- Holford, M. et al. (2009) Toxicon 53, 90.
- Alomone Labs µ-Conotoxin-BuIIIA blocks NaV1.4 channel current expressed in Xenopus oocytes.A. Time course of µ-Conotoxin-BuIIIA (#STC-540) inhibition of NaV1.4 channel currents. Membrane potential was held at -100 mV and current was elicited by a 120 ms voltage step to 0 mV, delivered every 10 sec. 100 nM BuIIIA, applied for 8 min, as indicated by the bar (green), significantly inhibited the current. B. Superimposed traces of NaV1.4 currents upon application of control (black) and of 100 nM BuIIIA (green), taken from the recording shown in A.
μ-Conotoxins (μ-CTX) are peptide toxins that block voltage-gated Na+ channels (VGSCs), which are responsible for the influx of Na+ ions during action potentials in excitable tissues1.
µ-Conotoxin BuIIIA is originally isolated from the venom of the cone snail Conus bullatus and acts as a selective and potent blocker of voltage-gated NaV1.2 and NaV1.4 channels. The conotoxin inhibits Na+ flux by blocking the Na+ channel pore.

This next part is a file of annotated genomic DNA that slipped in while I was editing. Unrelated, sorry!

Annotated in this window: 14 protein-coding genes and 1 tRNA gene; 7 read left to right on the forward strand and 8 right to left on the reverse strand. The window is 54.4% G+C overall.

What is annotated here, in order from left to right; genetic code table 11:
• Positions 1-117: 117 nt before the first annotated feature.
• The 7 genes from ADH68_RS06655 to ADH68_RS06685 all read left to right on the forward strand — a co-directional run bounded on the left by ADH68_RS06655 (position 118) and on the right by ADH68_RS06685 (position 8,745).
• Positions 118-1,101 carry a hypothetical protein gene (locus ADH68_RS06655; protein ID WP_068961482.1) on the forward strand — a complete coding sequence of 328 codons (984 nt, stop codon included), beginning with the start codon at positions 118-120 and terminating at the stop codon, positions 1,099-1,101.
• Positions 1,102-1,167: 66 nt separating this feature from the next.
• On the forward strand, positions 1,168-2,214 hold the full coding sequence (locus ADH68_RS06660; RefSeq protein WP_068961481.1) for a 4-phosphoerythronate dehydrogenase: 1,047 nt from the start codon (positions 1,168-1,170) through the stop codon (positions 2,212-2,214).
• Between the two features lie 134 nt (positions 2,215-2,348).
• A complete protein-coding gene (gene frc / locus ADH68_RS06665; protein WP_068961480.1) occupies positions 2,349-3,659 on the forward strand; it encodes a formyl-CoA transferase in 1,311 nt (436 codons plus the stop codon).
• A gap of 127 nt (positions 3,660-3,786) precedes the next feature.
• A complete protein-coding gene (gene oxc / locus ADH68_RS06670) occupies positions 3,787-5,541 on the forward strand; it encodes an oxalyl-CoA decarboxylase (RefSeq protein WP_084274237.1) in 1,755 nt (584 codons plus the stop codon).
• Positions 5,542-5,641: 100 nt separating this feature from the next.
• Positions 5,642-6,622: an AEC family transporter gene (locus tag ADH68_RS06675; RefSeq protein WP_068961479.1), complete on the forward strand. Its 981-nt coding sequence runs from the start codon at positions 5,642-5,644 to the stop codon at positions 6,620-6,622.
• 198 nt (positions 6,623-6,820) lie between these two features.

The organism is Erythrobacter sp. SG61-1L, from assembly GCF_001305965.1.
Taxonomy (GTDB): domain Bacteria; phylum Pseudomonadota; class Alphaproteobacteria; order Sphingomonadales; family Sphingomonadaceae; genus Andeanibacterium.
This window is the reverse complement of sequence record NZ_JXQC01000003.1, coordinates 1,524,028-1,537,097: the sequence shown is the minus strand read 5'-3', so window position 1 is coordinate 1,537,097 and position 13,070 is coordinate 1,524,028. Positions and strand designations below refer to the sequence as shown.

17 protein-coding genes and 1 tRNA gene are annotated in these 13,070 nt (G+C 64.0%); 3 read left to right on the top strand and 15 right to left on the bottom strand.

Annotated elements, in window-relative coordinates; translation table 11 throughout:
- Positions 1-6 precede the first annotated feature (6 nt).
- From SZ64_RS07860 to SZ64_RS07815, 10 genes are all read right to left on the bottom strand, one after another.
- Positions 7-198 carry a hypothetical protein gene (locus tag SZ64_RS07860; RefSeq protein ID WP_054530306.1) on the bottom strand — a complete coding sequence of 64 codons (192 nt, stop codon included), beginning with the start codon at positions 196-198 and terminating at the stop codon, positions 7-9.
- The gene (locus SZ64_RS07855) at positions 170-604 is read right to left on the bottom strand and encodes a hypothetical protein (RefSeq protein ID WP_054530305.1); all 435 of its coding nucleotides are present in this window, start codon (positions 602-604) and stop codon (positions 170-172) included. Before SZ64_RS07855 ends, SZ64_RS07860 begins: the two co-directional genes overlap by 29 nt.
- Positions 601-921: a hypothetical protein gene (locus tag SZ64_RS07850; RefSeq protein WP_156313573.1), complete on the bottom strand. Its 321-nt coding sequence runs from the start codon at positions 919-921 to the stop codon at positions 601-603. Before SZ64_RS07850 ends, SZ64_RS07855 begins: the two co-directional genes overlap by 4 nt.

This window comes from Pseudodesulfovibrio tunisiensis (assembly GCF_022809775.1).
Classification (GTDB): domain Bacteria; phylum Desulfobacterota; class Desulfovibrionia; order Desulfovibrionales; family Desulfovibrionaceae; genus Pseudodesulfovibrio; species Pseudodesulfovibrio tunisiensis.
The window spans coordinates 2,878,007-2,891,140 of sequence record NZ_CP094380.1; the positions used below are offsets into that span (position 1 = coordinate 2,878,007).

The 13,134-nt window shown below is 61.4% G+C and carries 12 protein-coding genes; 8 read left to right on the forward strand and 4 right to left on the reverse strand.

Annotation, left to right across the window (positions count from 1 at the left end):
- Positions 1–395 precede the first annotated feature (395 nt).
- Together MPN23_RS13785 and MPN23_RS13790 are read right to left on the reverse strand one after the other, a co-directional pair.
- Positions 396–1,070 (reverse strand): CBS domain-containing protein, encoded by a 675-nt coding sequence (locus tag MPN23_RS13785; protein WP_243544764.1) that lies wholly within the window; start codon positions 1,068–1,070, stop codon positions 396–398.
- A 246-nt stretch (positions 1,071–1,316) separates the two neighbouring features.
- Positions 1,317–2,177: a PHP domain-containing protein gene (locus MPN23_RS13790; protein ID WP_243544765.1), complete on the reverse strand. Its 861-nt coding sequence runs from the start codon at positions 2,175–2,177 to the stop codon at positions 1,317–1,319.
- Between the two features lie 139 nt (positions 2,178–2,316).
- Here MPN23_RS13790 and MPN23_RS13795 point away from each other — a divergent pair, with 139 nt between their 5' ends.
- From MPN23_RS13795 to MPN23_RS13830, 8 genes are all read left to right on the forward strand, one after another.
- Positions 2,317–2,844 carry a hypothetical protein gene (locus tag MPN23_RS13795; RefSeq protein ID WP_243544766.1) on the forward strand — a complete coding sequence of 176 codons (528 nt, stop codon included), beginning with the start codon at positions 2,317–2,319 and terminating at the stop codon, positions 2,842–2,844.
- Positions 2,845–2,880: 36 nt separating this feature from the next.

BuIIIA is considered to be part of a novel class of μ-conopeptides discovered from a newly defined class of fish-hunting cone snails, the Textilia clade. In addition, Conus bullatus peptides help define a new branch of the M-superfamily of conotoxins, namely M-5 due to a unique N-terminal extension. This N-terminus also exists in µ-Conotoxin BuIIIB and BuIIIC but absent in all other μ-conotoxins2,3.
µ-Conotoxin BuIIIA is used to determine the structure-activity relationship of voltage-gated Na+ channels3.
µ-Conotoxin BuIIIA (#STC-540) is a highly pure, synthetic, and biologically active peptide toxin.